Wisconsin’s tourism industry is pushing back against a bill that would let public schools start classes before Sept. 1, telling lawmakers the move would hurt an industry that’s been devastated by COVID-19.
Their opposition comes as advocates for the earlier start — including Gov. Tony Evers — argue schools need the option for extra instruction to make up for learning lost during the pandemic.
Wisconsin’s public schools have been generally banned from starting earlier than Sept. 1 since the 2000-01 school year. The requirement was added to state law during drawn-out negotiations over the 1999 state budget.
Schools that want to start classes earlier can apply for a waiver from the state Department of Public Instruction, a step a handful of districts have taken already.
But by default, public schools start in September, the idea being that this preserves steady business for Wisconsin’s tourism destinations throughout the busy month of August. At a public hearing Wednesday, several representatives of tourism businesses called on lawmakers to leave the law alone.
“It is millions of dollars more in revenue generated in August than in June because the weather is better,” said Pam Seidl, executive director of the Fox Cities Convention & Visitors Bureau. “Most of our tourism industry will tell you those August dates with the warmer weather, warmer water are higher demand than the June dates.”
Joe Klimczak, general manager at Cave of the Mounds in western Dane County, said the plan would hurt an industry that’s already struggling.
“This past year has been devastating far beyond anything we have experienced before,” Klimczak testified Wednesday. “The effect of this bill would be to cut two of the most important weeks of our summer season.”
While the circumstances are different this year because of COVID-19, it’s not the first time someone has tried to repeal the Sept. 1 requirement. Previous attempts have gone nowhere.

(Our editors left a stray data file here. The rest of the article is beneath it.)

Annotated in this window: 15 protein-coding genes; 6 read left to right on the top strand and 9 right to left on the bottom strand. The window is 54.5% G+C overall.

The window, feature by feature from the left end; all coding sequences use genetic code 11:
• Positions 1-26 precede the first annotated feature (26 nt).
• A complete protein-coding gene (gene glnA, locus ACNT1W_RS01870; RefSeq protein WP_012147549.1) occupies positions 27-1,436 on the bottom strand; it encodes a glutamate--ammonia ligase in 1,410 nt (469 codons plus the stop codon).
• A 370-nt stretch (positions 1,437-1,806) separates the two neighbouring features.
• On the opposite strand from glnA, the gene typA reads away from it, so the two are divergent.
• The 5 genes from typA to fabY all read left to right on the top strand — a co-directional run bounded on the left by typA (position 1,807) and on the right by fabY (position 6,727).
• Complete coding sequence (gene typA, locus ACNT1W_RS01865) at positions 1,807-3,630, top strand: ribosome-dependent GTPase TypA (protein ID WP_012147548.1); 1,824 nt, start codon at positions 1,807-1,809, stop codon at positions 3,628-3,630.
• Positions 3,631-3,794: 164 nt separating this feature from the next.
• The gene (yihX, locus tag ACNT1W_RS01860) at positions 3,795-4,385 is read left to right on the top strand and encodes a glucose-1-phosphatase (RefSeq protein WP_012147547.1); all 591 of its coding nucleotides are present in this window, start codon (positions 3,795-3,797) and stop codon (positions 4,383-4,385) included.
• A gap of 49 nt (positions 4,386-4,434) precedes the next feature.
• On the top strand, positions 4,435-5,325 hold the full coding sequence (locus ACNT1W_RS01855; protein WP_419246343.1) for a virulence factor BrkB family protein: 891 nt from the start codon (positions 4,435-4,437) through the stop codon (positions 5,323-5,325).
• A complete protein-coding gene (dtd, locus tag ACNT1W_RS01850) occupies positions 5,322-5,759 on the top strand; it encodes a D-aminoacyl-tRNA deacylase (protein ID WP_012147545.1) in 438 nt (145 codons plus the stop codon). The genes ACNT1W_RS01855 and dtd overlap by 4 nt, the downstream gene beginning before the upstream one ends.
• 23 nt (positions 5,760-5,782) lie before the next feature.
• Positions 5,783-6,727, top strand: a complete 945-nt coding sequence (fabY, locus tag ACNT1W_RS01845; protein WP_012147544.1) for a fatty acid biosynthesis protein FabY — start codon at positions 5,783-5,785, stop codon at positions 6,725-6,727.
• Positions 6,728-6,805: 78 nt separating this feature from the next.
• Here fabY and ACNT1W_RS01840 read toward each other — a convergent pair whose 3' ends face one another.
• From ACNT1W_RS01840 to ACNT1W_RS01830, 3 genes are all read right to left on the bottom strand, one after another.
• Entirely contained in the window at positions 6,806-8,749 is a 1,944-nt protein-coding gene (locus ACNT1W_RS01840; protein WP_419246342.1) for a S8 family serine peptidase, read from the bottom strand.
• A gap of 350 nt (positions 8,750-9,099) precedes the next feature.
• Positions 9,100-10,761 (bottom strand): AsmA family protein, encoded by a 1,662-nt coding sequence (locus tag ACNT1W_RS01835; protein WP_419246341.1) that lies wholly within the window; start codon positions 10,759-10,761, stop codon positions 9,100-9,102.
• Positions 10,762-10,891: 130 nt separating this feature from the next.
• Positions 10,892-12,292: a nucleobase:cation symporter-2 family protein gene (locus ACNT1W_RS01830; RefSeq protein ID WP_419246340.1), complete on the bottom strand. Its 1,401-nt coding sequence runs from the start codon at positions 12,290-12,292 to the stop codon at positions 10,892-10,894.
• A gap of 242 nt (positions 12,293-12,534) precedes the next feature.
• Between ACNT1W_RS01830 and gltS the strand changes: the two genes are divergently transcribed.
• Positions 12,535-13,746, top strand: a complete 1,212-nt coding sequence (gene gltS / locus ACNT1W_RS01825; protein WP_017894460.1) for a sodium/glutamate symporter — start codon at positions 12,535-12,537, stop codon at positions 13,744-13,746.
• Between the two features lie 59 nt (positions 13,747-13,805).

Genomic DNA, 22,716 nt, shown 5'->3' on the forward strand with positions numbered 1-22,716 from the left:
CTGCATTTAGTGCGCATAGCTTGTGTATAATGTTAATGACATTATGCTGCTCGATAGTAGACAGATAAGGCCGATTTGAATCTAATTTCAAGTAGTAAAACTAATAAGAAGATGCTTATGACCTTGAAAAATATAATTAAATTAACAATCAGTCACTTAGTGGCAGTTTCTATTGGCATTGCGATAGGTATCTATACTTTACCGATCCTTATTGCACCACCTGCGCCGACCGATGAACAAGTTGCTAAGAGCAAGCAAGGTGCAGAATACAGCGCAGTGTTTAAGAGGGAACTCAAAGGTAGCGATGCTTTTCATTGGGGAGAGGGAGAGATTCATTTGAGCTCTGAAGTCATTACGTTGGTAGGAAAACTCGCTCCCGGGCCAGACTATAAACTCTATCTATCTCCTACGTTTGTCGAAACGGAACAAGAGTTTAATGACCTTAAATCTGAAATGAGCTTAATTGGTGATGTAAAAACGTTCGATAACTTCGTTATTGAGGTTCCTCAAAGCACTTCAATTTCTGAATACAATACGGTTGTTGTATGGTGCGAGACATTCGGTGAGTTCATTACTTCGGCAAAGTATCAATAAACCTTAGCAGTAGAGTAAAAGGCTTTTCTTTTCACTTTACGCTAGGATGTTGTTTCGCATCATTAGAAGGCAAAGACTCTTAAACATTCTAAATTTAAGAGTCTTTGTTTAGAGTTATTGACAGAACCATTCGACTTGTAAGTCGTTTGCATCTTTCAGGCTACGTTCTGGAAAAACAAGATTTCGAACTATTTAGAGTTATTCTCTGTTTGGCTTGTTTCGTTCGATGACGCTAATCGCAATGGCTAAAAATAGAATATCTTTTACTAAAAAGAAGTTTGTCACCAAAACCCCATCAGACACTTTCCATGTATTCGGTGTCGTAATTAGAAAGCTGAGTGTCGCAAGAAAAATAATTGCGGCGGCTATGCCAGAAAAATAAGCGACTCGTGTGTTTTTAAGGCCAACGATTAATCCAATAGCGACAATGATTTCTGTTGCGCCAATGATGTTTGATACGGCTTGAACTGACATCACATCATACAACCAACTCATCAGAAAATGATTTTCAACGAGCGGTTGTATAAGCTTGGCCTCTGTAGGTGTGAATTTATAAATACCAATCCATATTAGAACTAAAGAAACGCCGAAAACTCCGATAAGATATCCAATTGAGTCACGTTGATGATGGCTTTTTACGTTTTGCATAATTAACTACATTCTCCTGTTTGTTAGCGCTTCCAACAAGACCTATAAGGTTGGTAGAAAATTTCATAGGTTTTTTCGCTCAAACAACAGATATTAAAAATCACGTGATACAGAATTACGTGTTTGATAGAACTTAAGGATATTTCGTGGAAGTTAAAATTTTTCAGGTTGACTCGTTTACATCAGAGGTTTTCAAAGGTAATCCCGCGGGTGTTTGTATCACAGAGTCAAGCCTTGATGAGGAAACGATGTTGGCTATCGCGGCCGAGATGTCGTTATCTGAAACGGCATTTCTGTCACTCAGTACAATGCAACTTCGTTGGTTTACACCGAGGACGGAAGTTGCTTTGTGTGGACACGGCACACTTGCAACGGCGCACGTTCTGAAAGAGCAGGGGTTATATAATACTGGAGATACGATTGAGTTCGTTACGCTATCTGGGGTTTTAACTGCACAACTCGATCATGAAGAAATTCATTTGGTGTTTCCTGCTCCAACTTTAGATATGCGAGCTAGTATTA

The measure’s sponsor, Sen. Alberta Darling, R-River Hills, said she understood the concern of the tourism industry.
“We’re not saying tourism isn’t important,” Darling testified. “It’s extremely important to our state. But what we’re saying is local school districts should have the authority to start school when they think it’s in the best interest.”
Also backing the change at Wednesday’s hearing was Laurie Asbury, the vice president of the Neenah School District who ran as a Republican for the Wisconsin Assembly last year.
“What better time than now?” Asbury asked lawmakers. “We have suffered incredible learning loss, and this could be a great opportunity for districts to make the decision about what’s best for their communities to make up for the learning loss.”
While the bill has been pitched in part as a way to help students recover from the pandemic, it would not take effect until the 2022-23 school year.
Several education groups have reported lobbying in favor of the plan, including the Wisconsin Association of School Board and the Wisconsin Education Association Council.
In addition to a long list of tourism groups, some business organizations have also lobbied against the plan, including the National Federation of Independent Businesses and the Wisconsin Restaurant Association.